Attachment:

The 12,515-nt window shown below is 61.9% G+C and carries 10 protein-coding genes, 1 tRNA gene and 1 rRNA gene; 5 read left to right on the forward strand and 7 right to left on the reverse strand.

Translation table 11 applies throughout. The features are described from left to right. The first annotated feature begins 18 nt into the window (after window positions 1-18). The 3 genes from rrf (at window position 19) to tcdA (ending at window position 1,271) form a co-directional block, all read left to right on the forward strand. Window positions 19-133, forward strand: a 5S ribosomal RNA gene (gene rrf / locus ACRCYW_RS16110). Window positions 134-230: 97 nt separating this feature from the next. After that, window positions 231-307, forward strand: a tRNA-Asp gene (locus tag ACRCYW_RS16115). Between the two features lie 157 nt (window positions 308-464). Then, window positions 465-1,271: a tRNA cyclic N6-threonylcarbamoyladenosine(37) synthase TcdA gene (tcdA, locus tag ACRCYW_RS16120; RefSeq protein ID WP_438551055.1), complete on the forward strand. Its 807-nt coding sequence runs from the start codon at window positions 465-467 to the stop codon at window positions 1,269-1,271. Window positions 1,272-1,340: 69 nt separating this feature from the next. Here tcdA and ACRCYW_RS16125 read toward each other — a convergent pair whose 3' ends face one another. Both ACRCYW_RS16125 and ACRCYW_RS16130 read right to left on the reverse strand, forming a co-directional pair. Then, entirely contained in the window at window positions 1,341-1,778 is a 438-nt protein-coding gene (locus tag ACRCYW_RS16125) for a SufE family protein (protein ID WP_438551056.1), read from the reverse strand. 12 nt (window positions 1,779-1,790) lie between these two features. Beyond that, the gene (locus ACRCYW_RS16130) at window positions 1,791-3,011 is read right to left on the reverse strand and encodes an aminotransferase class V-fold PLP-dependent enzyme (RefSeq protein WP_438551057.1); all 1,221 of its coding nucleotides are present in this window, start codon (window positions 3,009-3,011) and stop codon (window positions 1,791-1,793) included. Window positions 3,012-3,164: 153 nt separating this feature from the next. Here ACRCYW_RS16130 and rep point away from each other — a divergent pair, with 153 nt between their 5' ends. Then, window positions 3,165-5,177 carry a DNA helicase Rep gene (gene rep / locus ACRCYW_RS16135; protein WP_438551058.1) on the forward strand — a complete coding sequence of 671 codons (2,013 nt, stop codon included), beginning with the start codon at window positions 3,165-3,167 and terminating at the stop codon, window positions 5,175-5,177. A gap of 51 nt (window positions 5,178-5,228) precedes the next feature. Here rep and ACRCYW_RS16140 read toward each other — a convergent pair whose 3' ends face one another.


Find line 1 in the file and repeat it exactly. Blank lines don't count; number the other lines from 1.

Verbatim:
The 12,515-nt window shown below is 61.9% G+C and carries 10 protein-coding genes, 1 tRNA gene and 1 rRNA gene; 5 read left to right on the forward strand and 7 right to left on the reverse strand.